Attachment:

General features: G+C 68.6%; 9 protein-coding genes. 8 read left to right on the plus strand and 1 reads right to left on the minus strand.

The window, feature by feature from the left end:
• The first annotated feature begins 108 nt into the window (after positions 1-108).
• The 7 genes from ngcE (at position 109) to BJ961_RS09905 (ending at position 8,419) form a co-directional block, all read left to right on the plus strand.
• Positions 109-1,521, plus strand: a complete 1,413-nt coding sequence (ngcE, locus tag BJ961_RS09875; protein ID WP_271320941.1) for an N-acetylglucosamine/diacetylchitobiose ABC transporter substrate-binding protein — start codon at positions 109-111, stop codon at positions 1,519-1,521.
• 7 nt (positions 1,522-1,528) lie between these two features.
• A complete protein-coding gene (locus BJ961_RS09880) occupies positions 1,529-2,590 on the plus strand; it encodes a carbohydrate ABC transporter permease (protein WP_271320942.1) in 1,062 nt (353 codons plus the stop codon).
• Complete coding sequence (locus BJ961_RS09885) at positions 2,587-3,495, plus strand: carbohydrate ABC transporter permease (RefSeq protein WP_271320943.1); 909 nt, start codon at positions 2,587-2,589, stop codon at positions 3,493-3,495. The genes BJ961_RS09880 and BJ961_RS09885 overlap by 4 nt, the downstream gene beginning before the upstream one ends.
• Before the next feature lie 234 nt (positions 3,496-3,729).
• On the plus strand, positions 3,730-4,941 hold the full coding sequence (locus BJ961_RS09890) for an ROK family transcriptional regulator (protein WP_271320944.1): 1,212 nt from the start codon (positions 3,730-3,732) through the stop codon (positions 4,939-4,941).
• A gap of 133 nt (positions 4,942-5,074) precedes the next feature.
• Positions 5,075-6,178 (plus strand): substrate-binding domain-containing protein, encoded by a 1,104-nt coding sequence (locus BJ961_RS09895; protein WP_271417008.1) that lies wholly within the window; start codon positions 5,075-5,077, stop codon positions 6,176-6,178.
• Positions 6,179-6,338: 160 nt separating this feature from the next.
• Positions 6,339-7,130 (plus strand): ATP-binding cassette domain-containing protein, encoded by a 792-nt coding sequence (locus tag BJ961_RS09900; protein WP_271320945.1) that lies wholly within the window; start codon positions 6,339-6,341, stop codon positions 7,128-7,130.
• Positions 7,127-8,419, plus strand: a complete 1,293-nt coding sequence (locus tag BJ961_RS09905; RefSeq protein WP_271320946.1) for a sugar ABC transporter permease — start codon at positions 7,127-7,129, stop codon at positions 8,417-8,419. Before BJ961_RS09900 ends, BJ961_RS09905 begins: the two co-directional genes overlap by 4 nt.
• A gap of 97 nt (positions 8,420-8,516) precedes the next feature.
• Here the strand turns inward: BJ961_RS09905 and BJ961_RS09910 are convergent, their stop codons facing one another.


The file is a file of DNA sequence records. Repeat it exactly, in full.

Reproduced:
General features: G+C 68.6%; 9 protein-coding genes. 8 read left to right on the plus strand and 1 reads right to left on the minus strand.

The window, feature by feature from the left end:
• The first annotated feature begins 108 nt into the window (after positions 1-108).
• The 7 genes from ngcE (at position 109) to BJ961_RS09905 (ending at position 8,419) form a co-directional block, all read left to right on the plus strand.
• Positions 109-1,521, plus strand: a complete 1,413-nt coding sequence (ngcE, locus tag BJ961_RS09875; protein ID WP_271320941.1) for an N-acetylglucosamine/diacetylchitobiose ABC transporter substrate-binding protein — start codon at positions 109-111, stop codon at positions 1,519-1,521.
• 7 nt (positions 1,522-1,528) lie between these two features.
• A complete protein-coding gene (locus BJ961_RS09880) occupies positions 1,529-2,590 on the plus strand; it encodes a carbohydrate ABC transporter permease (protein WP_271320942.1) in 1,062 nt (353 codons plus the stop codon).
• Complete coding sequence (locus BJ961_RS09885) at positions 2,587-3,495, plus strand: carbohydrate ABC transporter permease (RefSeq protein WP_271320943.1); 909 nt, start codon at positions 2,587-2,589, stop codon at positions 3,493-3,495. The genes BJ961_RS09880 and BJ961_RS09885 overlap by 4 nt, the downstream gene beginning before the upstream one ends.
• Before the next feature lie 234 nt (positions 3,496-3,729).
• On the plus strand, positions 3,730-4,941 hold the full coding sequence (locus BJ961_RS09890) for an ROK family transcriptional regulator (protein WP_271320944.1): 1,212 nt from the start codon (positions 3,730-3,732) through the stop codon (positions 4,939-4,941).
• A gap of 133 nt (positions 4,942-5,074) precedes the next feature.
• Positions 5,075-6,178 (plus strand): substrate-binding domain-containing protein, encoded by a 1,104-nt coding sequence (locus BJ961_RS09895; protein WP_271417008.1) that lies wholly within the window; start codon positions 5,075-5,077, stop codon positions 6,176-6,178.
• Positions 6,179-6,338: 160 nt separating this feature from the next.
• Positions 6,339-7,130 (plus strand): ATP-binding cassette domain-containing protein, encoded by a 792-nt coding sequence (locus tag BJ961_RS09900; protein WP_271320945.1) that lies wholly within the window; start codon positions 6,339-6,341, stop codon positions 7,128-7,130.
• Positions 7,127-8,419, plus strand: a complete 1,293-nt coding sequence (locus tag BJ961_RS09905; RefSeq protein WP_271320946.1) for a sugar ABC transporter permease — start codon at positions 7,127-7,129, stop codon at positions 8,417-8,419. Before BJ961_RS09900 ends, BJ961_RS09905 begins: the two co-directional genes overlap by 4 nt.
• A gap of 97 nt (positions 8,420-8,516) precedes the next feature.
• Here the strand turns inward: BJ961_RS09905 and BJ961_RS09910 are convergent, their stop codons facing one another.